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;) BTW - if you have an fun pictures of your feline overseers you might think about posting them to the "show us your cat" thread at The Lounge.

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Oilit

I live for the CABE
Juvela,
I still have this one, but it's still waiting for attention. The rims are Sturmey-Archer if memory serves, and I think the goop on the fender is pine tar. I haven't seen any Sturmey-Archer rims earlier than the '60's, and I wonder if these were made from the tooling the British Cycle Corp. used for the BCC rims, introduced just before the merger with Raleigh. The chrome isn't as good but the form is very similar. But aside from the timing, I haven't seen any hard evidence one way or the other, so it's just speculation for now.
I'll have to check the gear block and see what I can find out.
And I need to quit picking up projects and spend more time on the ones I already have!
 

juvela

I live for the CABE
And I need to quit picking up projects and spend more time on the ones I already have!

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Now there is a sentiment we all know only too well! :D

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Thanks very much for the additional information.

Evidently the wheels on these are 26" so I would expect the front spacing to be 89mm rather than the 100mm one usually encounters on a derailleur geared machine.

Would assume headset and bottom bracket thread to be 26TPI. Of course if shell is 71mm there is no need to check further...

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SirMike1983

Cruisin' on my Bluebird
By the time of this bike, the Raleigh/TI conglomerate owned the Sturmey Archer name and applied it to a variety of "house" type products. So it's not uncommon to see rims with the name. They're usually good, basic and utilitarian rims. They're heavy but they do the job. Wet condition braking stinks, but that's the nature of the beast.

The older generation of Raleigh and Dunlop rims from before 1960 were generally a bit better. The Dunlop Special Lightweights in particular were nice. The Raleigh "stainless" types with matte grey center ridge were nice too. Unfortunately the market for higher quality, steel rims gradually eroded as aluminum became the choice for higher performing bikes and steel was basically low-end or utilitarian.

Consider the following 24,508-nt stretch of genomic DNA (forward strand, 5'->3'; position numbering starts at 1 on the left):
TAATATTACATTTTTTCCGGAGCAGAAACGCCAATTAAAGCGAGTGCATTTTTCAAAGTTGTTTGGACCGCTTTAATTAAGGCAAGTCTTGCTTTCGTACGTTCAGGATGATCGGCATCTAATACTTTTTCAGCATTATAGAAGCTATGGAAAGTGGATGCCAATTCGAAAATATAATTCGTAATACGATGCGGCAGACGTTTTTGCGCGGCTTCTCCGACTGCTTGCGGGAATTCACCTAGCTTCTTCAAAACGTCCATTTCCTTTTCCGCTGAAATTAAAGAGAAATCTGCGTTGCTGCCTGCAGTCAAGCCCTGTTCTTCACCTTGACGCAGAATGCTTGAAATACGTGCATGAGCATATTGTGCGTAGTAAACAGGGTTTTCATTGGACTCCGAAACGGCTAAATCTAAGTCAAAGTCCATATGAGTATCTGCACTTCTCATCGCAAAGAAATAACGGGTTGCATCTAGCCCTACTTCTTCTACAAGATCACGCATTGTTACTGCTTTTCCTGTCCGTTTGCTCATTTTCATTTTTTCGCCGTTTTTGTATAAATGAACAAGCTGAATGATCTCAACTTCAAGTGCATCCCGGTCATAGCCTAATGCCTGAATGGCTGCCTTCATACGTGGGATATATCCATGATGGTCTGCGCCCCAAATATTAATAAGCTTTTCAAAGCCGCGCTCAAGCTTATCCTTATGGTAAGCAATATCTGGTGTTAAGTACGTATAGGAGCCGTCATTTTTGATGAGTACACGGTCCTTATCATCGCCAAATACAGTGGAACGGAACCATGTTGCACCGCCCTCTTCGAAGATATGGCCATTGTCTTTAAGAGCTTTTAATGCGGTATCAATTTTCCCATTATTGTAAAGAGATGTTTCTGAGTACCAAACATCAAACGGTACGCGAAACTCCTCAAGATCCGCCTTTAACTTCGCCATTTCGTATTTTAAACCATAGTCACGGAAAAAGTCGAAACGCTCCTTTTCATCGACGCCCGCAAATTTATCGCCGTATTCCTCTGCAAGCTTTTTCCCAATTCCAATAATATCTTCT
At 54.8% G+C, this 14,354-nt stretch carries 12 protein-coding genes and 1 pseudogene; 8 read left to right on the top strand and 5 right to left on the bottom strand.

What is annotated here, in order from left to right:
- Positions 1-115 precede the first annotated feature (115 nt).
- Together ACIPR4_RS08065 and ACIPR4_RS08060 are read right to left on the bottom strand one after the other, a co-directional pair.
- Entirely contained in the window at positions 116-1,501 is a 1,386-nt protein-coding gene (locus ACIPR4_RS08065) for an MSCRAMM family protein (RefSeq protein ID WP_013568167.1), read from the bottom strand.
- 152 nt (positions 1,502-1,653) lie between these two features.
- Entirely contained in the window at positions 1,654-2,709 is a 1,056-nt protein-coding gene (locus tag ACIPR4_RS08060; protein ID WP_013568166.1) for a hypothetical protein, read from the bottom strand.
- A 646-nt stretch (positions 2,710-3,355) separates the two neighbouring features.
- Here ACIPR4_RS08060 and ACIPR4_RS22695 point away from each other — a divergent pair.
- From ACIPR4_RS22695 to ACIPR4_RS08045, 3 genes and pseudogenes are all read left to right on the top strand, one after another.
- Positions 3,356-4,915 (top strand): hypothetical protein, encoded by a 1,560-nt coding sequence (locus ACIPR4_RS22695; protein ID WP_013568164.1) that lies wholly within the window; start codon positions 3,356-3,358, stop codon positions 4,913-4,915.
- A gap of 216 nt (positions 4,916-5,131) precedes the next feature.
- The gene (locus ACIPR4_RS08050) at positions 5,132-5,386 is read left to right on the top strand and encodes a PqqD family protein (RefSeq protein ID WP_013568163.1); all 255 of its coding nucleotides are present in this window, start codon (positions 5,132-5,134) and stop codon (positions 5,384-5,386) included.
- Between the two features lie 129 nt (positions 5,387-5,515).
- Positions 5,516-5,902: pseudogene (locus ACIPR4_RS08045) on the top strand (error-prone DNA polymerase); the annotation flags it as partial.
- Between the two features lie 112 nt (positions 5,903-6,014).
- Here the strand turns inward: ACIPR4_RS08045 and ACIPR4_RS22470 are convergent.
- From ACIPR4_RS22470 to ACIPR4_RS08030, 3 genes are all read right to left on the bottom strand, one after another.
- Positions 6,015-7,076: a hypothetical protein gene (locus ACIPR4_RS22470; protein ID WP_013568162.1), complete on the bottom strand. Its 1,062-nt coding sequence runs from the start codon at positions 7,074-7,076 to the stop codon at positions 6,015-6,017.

SirMike1983

Cruisin' on my Bluebird
The older ones had 26 x 1 3/8 (ISO 590) wheels. There was a 26" Sprite with S5 Sturmey hub, 26" Sprite with 5 speed derailler, and finally a 27" Sprite with derailler (usually seen as a 10-speed, but sometimes as a 5; sometimes you see "Sprite 27" as the model name). The S5 internal gear hub version is my favorite (especially if it's the 23 inch "tall" frame).
 
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Blackbomber

Wore out three sets of tires already!
The older ones had 26 x 1 3/8 (ISO 590) wheels. There was a 26" Sprite with S5 Sturmey hub, 26" Sprite with 5 speed derailler, and finally a 27" Sprite with derailler (usually seen as a 10-speed, but sometimes as a 5; sometimes you see "Sprite 27" as the model name). The S5 internal gear hub version is my favorite (especially if it's the 23 inch "tall" frame).
Thanks!
 

Oilit

I live for the CABE
There was also an earlier Sprite (late '50's? early '60's?) This example was recently on Facebook Marketplace in Dayton TN for $125.00. Unfortunately I was too slow, so the only pictures I have are the ones from the ad. But somebody got a smoking deal!

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juvela

I live for the CABE
There was also an earlier Sprite (late '50's? early '60's?) This example was recently on Facebook Marketplace in Dayton TN for $125.00. Unfortunately I was too slow, so the only pictures I have are the ones from the ad. But somebody got a smoking deal!

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Thanks very much for gluing this in Oilit!

That Swallow alone is probably worth the price of the whole cycle.

With all of this renewed activity on the thread maybe we can encourage you to put the Dunelt on the front burner ;)

PS - thanks for posting Bob, is that short for Roberta?